Following the rope-a-dope weather we have had lately, the plants seem to be recovering. At the end of July we had a hot spell, with temperatures over a hundred degrees for several days in a row. Portlanders were wilting and whining, and the plants faired a little better. But the intense heat stunned them.
The beans have blossoms again, after a short period of no beans and no flowers. We're back to normal with temperatures in the high 70s and cool nights. Perfect Oregon summer.
Tomatoes continue to ripen, even though there aren't very many, as I have mention previously. And cucumbers are back in full production. Strangely the zucchinis, which we are usually up to our necks in by now, have not grown much and have not produced many squashes. The plants have not sprawled across other plants the way they usually do, engulfing all in their path. Having a zucchini shortage is downright WEIRD. Like Bizarro World.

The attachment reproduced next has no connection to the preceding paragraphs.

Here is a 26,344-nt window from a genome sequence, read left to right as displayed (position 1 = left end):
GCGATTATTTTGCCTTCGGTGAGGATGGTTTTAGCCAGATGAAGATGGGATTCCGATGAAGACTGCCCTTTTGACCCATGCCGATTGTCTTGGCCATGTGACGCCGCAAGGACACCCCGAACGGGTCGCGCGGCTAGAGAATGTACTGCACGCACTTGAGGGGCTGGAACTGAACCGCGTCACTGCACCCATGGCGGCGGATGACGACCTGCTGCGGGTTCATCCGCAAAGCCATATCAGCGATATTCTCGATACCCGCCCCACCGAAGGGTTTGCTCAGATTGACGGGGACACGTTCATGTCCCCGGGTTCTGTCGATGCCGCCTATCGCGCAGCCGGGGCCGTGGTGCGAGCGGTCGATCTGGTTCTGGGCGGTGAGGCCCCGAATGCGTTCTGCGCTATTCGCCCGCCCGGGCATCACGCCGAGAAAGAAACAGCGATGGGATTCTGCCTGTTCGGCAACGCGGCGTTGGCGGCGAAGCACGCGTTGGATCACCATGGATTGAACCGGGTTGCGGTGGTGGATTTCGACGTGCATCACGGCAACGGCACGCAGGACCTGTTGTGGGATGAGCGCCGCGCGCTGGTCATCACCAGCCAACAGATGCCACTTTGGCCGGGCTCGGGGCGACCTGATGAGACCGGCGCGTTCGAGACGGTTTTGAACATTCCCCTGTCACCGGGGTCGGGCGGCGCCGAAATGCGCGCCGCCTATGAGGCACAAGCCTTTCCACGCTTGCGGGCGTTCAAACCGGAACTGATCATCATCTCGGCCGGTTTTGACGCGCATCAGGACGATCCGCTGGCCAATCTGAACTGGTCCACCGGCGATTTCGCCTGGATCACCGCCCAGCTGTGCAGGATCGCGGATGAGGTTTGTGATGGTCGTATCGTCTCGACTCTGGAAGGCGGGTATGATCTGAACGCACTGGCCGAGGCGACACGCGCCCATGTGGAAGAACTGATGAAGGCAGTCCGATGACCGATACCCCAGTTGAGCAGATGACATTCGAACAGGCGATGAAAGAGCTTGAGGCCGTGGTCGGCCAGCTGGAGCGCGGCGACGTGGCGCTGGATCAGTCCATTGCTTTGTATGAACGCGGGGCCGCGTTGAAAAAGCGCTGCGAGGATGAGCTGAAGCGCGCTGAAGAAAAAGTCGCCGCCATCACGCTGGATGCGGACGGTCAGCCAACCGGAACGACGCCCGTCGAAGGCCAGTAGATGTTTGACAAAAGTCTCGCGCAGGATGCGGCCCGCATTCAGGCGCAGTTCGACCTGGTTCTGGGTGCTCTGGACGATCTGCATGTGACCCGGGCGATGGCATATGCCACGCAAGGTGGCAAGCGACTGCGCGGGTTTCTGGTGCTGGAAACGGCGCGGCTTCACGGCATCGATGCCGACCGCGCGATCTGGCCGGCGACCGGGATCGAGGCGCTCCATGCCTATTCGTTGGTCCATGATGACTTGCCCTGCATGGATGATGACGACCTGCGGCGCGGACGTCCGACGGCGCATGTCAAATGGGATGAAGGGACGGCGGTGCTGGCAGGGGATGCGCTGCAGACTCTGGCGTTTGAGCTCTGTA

But it's great time for planting seeds. The seeds for greens, lettuces, beets, etc. that I planted last Thursday have begun to sprout, with almost no duds. Warmer weather makes all the difference. Sprouting seeds at this time of year deludes me into thinking I have some control over nature. Powerful and terrifying.
The seeds lurk under the thin covering of soil for what seems like only minutes before they spring up, enthusiastically.
In the cold, wet, dark days of spring, trying to get a head start by sprouting seeds indoors is much harder work. I find myself peering at the cells of the seed starting try, imagining that I see the tiny crooked necked sprouts struggling to pierce the surface of the soil and strain towards the dim light coming in the window for maybe 6 hours a day.
I'm happy to have the first batch of plants started for fall and winter grazing.